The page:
Thanks.

     

    ATR

     
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  • Currently Being Moderated
    May 8, 2013 7:24 AM   in reply to wcn_dave

    Dave,

     

    My take on all this is that the keywords here are non square versus square pixels as well as frame aspect ratio (SAR) versus pixel aspect ratio (PAR) versus display aspect ratio (DAR).

     

    Given that your video is shot with a JVC camera with the setting for PAL widescreen (16:9) and that you want to edit it in Premiere Elements.

     

    (a) The properties of such a video would be expected to include: frame size 720 x 576 pixels (SAR) and 16:9 display aspect ratio (DAR). For the moment we will assume that there is no loss of the file’s 16:9 flag that stretches the 720 x 576 for display after encoding.

     

    (b) Before we import that video into Premiere Elements, we need to set a project preset which will direct the program to set up the appropriate space in the Edit Mode Monitor from which to edit. The project preset selected should match the properties of the source media so that the correct space is established in the monitor. That space is the “display” space for the 720 x 576 non square pixels displayed at about 1050 x 576 square pixels. For now we will not go into nor be distracted by whether that display width in pixels should be 1024 or 1050.

     

    http://www.mikeafford.com/blog/2009/03/pal-d1-dv-widescreen-square-pix el-settings-in-after-effects-cs4-vs-cs3/

     

    Based on that introduction, the PAL DV Widescreen is selected as the Premiere Elements for this video. Note that in the description of the project preset it gives Pixel Aspect Ratio = D1/DV PAL Widescreen 16:9 (1.4587). That 1.4587 Pixel Aspect Ratio (PAR) is a correction factor as are all the Pixel Aspect Ratios given in the project presets. In this example, the pixel aspect ratio of the preset corrects the 720 x 576 non square pixels with the 16:9 flag to about 1050 x 576 square pixels.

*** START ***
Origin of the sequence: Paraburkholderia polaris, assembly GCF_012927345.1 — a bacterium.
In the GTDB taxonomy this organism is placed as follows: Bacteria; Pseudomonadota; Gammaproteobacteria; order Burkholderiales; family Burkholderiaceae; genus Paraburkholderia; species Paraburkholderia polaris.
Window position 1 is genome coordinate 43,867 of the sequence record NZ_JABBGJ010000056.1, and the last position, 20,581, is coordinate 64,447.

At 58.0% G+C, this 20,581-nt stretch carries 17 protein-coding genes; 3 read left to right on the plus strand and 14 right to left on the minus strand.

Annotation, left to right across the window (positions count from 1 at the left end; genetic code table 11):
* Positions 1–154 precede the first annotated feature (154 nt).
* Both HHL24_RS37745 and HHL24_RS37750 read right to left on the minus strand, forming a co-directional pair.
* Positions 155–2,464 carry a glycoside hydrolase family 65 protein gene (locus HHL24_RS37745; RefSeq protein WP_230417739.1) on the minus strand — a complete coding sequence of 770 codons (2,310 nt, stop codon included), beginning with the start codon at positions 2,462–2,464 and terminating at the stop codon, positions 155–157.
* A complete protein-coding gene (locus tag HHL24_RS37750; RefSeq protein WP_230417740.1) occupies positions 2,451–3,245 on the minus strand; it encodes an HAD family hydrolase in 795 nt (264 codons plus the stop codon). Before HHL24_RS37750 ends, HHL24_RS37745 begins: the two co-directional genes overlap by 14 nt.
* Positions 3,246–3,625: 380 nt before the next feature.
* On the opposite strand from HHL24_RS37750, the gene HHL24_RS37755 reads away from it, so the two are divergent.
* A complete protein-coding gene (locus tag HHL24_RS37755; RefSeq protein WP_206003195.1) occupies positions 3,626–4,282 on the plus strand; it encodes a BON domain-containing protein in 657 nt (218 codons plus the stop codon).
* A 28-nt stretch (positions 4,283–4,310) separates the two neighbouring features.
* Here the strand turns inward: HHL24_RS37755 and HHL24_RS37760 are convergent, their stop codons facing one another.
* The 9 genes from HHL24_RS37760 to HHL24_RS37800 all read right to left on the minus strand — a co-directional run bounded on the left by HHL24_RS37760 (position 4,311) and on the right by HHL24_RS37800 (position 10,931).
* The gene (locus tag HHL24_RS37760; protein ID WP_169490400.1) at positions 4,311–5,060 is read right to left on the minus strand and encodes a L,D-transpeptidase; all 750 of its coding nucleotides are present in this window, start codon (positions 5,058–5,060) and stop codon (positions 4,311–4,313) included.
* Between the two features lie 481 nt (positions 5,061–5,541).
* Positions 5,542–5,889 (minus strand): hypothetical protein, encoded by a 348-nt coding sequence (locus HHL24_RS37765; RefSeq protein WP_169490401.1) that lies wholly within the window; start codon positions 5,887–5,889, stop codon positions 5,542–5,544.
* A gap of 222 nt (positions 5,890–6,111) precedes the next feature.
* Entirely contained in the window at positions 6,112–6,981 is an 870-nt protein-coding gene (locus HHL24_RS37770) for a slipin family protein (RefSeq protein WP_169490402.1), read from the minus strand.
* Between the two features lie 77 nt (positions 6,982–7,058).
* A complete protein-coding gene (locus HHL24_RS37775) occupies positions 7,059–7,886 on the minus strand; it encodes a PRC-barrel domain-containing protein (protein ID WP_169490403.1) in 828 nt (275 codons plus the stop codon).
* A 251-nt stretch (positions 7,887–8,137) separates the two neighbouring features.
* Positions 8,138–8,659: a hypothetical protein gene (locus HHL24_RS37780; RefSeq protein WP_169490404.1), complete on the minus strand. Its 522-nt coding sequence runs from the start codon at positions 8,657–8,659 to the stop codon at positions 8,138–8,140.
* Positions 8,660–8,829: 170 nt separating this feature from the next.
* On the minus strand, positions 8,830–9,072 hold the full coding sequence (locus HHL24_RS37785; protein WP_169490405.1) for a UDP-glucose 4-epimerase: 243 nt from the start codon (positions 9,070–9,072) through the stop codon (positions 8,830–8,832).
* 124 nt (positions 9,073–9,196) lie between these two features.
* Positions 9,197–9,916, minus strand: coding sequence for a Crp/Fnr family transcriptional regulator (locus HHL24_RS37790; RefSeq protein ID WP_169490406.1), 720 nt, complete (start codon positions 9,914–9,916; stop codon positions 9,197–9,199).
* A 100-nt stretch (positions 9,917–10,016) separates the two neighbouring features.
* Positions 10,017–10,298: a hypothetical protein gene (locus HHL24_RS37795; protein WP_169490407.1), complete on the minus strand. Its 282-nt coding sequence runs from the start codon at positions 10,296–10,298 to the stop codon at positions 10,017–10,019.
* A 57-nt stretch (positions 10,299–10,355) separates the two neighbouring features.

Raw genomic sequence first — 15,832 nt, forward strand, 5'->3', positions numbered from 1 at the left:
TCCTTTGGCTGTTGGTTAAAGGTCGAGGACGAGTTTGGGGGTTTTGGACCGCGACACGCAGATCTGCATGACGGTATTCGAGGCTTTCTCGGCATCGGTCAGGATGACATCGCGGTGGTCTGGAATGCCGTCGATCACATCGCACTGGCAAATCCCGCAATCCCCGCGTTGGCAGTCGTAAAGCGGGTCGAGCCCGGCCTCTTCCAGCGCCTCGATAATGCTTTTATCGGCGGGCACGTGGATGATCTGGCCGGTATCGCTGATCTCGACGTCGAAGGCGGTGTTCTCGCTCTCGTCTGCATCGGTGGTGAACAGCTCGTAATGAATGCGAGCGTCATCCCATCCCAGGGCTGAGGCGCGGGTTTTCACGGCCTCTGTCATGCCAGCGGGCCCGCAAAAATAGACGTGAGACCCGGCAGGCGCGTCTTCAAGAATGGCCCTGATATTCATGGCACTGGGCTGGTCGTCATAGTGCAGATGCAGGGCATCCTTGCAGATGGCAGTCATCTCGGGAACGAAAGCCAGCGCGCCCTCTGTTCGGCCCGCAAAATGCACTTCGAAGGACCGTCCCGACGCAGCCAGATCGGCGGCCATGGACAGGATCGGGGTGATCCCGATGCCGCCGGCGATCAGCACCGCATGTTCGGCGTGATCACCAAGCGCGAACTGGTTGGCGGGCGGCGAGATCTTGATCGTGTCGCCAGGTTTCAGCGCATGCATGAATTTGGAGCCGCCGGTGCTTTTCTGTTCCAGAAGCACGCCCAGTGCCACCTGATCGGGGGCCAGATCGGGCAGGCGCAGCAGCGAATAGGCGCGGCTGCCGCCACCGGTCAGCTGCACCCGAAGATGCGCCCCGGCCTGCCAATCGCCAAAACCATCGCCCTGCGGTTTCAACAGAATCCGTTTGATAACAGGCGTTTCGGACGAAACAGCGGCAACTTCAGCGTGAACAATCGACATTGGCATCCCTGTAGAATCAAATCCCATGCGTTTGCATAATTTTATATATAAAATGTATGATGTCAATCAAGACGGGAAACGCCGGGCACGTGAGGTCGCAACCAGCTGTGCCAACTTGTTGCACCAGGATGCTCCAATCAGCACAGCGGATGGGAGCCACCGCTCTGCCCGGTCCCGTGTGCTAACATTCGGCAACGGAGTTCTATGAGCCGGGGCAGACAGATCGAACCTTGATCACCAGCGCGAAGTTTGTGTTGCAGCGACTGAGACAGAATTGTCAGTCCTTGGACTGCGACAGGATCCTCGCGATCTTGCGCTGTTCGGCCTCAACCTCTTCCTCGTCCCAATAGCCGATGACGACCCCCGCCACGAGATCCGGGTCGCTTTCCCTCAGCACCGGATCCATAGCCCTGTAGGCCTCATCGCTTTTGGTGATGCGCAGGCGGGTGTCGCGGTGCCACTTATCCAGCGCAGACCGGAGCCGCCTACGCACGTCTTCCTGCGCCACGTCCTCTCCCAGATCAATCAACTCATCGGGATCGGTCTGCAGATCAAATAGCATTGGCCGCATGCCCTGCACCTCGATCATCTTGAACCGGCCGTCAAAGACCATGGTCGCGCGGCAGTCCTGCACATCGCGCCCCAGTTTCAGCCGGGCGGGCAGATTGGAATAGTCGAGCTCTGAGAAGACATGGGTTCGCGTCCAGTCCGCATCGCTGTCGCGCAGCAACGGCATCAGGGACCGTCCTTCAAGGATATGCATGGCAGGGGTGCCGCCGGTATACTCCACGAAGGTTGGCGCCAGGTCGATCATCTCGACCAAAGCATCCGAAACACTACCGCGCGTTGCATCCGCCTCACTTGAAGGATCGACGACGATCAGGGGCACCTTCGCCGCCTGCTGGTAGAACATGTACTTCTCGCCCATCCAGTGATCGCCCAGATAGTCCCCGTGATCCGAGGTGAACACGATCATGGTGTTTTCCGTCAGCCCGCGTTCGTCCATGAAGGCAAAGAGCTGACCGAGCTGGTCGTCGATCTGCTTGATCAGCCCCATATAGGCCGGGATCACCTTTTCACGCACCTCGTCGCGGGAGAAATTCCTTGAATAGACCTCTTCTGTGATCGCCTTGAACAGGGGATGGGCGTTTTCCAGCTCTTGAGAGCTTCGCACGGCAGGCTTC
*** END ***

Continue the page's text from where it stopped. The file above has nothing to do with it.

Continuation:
Now, if you have a .mod widescreen which is being interpreted as 4:3 instead of 16:9 in a Premiere Elements PAL DV Widescreen project, the display space in the monitor is still for the PAL DV Widescreen as per the project preset set.  So, use of the Interpret Footage feature/Pixel Aspect ratio = Dl/DV PAL Widescreen 16:9 (1.4587) should just about supply the appropriate display correction. Choice of Square Pixels (1.0) instead would be expected to display the video as 720 x 576 (720 x 1.0 = 720).

     

    You wrote:

    If I select AVCHD H.264 full HD, import a JVC MOD file, and interpret it, and then export as square pixed SD file, then I assume PRE will take the MOD file and "convert" it to square pixel SD.  So my only outstanding question is: what role / impact does the preset have in all of this?  Sorry if that's a real noob question, however it does puzzle me.

    Check above for the details of the role of project preset in all this. But, if you select PAL/AVCHD/HD 1080i25 (1920 x 1080 16:9 square pixels = 1.0) as the project preset, you will be directing the program to set up a 1920 x 1080 16:9 space in the Edit Mode Monitor. The program is still going to be interpreting your mod widescreen as 720 x 576 with 4:3 for display, and the display would have large black borders to the left and right of the image. If instead you apply Interpret Footage = Square Pixels (1.0) here, you will still have your mod widescreen displayed 720 x 576  in a 1920 x 1080 16:9 space (large black borders to left and right of image.)  If you were to select D1/DV PAL Widescreen 16:9 (1.4587) instead in Interpret Footage in this instance you might expect to see a stretched  out person or picture image with small black borders at the top and bottom of the image.

     

    Please let us know if any of the above helped.

     

    Thanks.

     

    ATR